So, similarly, if you have a whole lot of cars--of Universes in the world, if you have--there are a whole lot of cars in the world, right? There's billions of cars in the world. What are the odds that you get into the one you own? Well, pretty high, right? Because you're doing it on purpose. Similarly, if there's lots and lots of different Universes, each one with a different set of physics, what are the odds that we exist in one that allows us to exist? Pretty high.

But the question is, "Where do all these Universes come from?" And so, how do you generate many different Universes? Why wouldn't you be satisfied with just having the one you've got? And so, again, there are a number of different sub-categories, here. There's the one in which you look beyond the cosmic horizon.
Now, the cosmic horizon--you know, if the Universe is 13.7 billion years old, we can't see anything more than 13.7 billion light years away. And, in fact, the further away we look--we look back in time, so, we certainly don't know anything about what something 13--what about something 15 billion light years away is doing now. And so, you can imagine that there are kind of slow changes in the constants and laws of nature, and that by the time you're 100 billion light years away from us, that part of the Universe, which is causally disconnected from our own, has some other kind of physics that is going on. And so, you postulate an infinite Universe of which we can only detect ever, in principle, a tiny fraction. And over there, somewhere, there's another set of constants going on. And so, there's another set of physics far away that we know nothing about. So that's one option.

Another option is other dimensions. Those of you who have read any of the popular accounts of string theory may be aware that one of the problems, or perhaps, advantages--well, the computer scientists call these features, of string theory, is that you require either nine or ten, or eleven, or perhaps twenty-six spatial dimensions, in order to make it work out. Then, they do this clever thing where they say, of course, we live in a three-dimensional Universe, but it's really a ten-dimensional Universe with seven dimensions rolled up so tight you can't see them. Kind of a dubious proposition, but it works out--it actually works out quite well, mathematically.

But you could imagine that you're in a two-dimensional Universe. And here's your Universe, but it's embedded inside some additional spatial dimension. There could be another two-dimensional Universe down here, and you would have no way of interacting with it. And so, you can imagine that these extra dimensions that are being postulated allow the existence of many different three-dimensional Universes, kind of, next to each other, spread out in these higher dimensions. And perhaps they don't all have to be three-dimensional Universes. They can be other kinds. I mean, that's another crucial number, right--is how many spatial dimensions your Universe has. And so, one could imagine that these kinds of extra dimensions, talked about quite seriously by the strength theorists, allow the existence of many different Universes with different physical laws to choose from.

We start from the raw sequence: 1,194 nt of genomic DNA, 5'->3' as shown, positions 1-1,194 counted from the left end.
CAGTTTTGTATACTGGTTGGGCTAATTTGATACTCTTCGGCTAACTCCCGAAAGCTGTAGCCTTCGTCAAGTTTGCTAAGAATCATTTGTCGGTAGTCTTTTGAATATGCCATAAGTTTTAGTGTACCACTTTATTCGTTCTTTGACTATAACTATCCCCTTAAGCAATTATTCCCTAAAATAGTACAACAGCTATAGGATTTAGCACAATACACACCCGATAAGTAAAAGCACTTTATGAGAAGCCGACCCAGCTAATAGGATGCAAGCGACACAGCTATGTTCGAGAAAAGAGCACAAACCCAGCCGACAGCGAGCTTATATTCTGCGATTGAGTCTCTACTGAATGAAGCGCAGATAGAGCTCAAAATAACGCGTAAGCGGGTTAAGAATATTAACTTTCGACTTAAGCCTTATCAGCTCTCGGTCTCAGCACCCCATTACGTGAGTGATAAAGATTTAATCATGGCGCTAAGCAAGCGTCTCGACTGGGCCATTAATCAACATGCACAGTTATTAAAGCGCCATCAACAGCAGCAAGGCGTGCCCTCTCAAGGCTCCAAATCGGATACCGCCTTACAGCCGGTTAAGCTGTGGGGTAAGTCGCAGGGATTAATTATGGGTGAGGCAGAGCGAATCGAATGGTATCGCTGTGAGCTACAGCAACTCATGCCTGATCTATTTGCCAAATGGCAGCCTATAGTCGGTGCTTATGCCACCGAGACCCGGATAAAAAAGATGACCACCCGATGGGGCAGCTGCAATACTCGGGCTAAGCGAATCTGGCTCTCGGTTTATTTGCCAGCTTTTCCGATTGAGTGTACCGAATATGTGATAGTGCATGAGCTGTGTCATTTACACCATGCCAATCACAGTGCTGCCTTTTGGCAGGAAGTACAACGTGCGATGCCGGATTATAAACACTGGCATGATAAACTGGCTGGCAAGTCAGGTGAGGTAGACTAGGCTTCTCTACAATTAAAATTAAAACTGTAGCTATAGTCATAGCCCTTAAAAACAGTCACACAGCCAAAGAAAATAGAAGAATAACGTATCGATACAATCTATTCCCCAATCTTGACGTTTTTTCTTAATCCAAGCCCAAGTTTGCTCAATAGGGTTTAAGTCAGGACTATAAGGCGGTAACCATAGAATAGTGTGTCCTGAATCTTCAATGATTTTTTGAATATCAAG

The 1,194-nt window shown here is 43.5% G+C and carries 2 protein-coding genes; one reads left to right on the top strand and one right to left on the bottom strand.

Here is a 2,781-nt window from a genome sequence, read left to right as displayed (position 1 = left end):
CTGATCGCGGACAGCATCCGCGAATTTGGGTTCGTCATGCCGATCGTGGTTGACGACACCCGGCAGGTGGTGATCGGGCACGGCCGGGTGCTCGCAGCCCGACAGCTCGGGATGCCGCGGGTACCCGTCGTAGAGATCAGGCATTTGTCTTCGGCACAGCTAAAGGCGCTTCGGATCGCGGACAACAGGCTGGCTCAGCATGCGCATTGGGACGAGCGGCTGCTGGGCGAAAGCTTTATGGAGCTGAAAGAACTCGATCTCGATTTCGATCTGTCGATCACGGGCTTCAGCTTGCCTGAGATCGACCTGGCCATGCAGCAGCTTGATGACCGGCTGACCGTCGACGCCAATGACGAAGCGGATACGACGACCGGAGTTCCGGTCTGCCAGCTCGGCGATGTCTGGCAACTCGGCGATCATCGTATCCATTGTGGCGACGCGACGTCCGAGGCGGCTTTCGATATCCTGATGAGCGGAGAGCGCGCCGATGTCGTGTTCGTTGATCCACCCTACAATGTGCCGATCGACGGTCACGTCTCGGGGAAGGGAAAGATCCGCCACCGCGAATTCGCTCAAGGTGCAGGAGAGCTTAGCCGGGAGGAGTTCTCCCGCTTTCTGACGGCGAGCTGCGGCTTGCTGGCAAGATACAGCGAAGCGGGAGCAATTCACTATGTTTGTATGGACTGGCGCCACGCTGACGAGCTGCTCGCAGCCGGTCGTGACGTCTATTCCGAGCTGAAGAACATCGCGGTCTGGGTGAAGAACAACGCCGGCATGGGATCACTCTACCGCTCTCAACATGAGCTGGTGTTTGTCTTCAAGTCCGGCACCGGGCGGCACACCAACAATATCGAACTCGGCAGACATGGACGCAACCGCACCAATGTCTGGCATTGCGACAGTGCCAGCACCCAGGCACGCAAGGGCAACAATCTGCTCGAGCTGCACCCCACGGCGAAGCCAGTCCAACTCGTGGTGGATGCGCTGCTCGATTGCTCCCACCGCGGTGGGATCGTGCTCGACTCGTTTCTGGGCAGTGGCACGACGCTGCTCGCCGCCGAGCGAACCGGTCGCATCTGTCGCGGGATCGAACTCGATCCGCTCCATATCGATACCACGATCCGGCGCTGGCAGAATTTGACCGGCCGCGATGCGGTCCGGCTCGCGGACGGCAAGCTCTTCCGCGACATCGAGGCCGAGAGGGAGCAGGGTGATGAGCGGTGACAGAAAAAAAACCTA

There's also a kind of evolutionary argument. This is presented in a popular book by a guy named Lee Smolin, which is a wonderful book. I want you to read it. His thought is that each time--and this came up, I think, earlier in the class. Each time you make a black hole inside the event horizon, a new Universe forms. So, that's one way of doing this. So, new Universes form from old ones, from black holes, or whatever.
And supposing you postulate that each daughter Universe has slightly different parameters, but only slightly different, from its parent, in the way that each of us has genetic material that's closely related, but not identical to that of each of our parents. Well, what happens? You, then, favor--in the idea that you may come out of black holes-- you favor Universes that produce lots of black holes.

And so, there's a kind of survival of the fittest--not just for organisms, but for whole Universes. If you're the kind of Universe that produces lots of black holes, you're going to have lots of children. Then, after this goes on for a long time, most of the Universes in the multiverse will be the kinds of Universes that produce lots of black holes.